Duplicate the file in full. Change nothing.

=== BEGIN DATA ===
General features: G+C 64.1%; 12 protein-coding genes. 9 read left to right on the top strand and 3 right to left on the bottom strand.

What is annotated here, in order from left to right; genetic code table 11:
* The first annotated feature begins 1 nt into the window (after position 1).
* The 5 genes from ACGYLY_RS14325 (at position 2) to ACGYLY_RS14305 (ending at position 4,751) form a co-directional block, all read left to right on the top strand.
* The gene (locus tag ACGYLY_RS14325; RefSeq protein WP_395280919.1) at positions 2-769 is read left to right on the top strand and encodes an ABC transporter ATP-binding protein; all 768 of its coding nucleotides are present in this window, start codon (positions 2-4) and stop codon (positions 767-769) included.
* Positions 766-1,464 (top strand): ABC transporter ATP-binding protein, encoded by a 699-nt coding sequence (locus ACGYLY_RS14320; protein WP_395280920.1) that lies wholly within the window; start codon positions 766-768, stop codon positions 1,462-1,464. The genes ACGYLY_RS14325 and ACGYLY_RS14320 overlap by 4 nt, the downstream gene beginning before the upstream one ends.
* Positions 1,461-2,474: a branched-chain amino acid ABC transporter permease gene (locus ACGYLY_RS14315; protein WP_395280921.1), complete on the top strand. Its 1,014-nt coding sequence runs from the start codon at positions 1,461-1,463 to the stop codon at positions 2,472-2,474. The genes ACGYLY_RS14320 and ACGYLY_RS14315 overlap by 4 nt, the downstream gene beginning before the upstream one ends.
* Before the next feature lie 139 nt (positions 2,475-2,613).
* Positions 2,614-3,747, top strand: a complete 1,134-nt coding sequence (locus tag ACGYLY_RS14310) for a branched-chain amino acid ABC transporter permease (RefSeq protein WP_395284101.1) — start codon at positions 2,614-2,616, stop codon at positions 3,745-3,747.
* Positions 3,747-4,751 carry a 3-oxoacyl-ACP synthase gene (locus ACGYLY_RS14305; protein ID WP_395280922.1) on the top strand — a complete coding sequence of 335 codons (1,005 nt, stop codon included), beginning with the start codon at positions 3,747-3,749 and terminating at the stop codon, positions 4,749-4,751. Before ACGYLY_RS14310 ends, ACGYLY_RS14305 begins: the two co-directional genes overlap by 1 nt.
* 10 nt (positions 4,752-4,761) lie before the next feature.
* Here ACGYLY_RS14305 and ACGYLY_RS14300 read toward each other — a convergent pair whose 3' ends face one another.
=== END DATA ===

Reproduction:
General features: G+C 64.1%; 12 protein-coding genes. 9 read left to right on the top strand and 3 right to left on the bottom strand.

What is annotated here, in order from left to right; genetic code table 11:
* The first annotated feature begins 1 nt into the window (after position 1).
* The 5 genes from ACGYLY_RS14325 (at position 2) to ACGYLY_RS14305 (ending at position 4,751) form a co-directional block, all read left to right on the top strand.
* The gene (locus tag ACGYLY_RS14325; RefSeq protein WP_395280919.1) at positions 2-769 is read left to right on the top strand and encodes an ABC transporter ATP-binding protein; all 768 of its coding nucleotides are present in this window, start codon (positions 2-4) and stop codon (positions 767-769) included.
* Positions 766-1,464 (top strand): ABC transporter ATP-binding protein, encoded by a 699-nt coding sequence (locus ACGYLY_RS14320; protein WP_395280920.1) that lies wholly within the window; start codon positions 766-768, stop codon positions 1,462-1,464. The genes ACGYLY_RS14325 and ACGYLY_RS14320 overlap by 4 nt, the downstream gene beginning before the upstream one ends.
* Positions 1,461-2,474: a branched-chain amino acid ABC transporter permease gene (locus ACGYLY_RS14315; protein WP_395280921.1), complete on the top strand. Its 1,014-nt coding sequence runs from the start codon at positions 1,461-1,463 to the stop codon at positions 2,472-2,474. The genes ACGYLY_RS14320 and ACGYLY_RS14315 overlap by 4 nt, the downstream gene beginning before the upstream one ends.
* Before the next feature lie 139 nt (positions 2,475-2,613).
* Positions 2,614-3,747, top strand: a complete 1,134-nt coding sequence (locus tag ACGYLY_RS14310) for a branched-chain amino acid ABC transporter permease (RefSeq protein WP_395284101.1) — start codon at positions 2,614-2,616, stop codon at positions 3,745-3,747.
* Positions 3,747-4,751 carry a 3-oxoacyl-ACP synthase gene (locus ACGYLY_RS14305; protein ID WP_395280922.1) on the top strand — a complete coding sequence of 335 codons (1,005 nt, stop codon included), beginning with the start codon at positions 3,747-3,749 and terminating at the stop codon, positions 4,749-4,751. Before ACGYLY_RS14310 ends, ACGYLY_RS14305 begins: the two co-directional genes overlap by 1 nt.
* 10 nt (positions 4,752-4,761) lie before the next feature.
* Here ACGYLY_RS14305 and ACGYLY_RS14300 read toward each other — a convergent pair whose 3' ends face one another.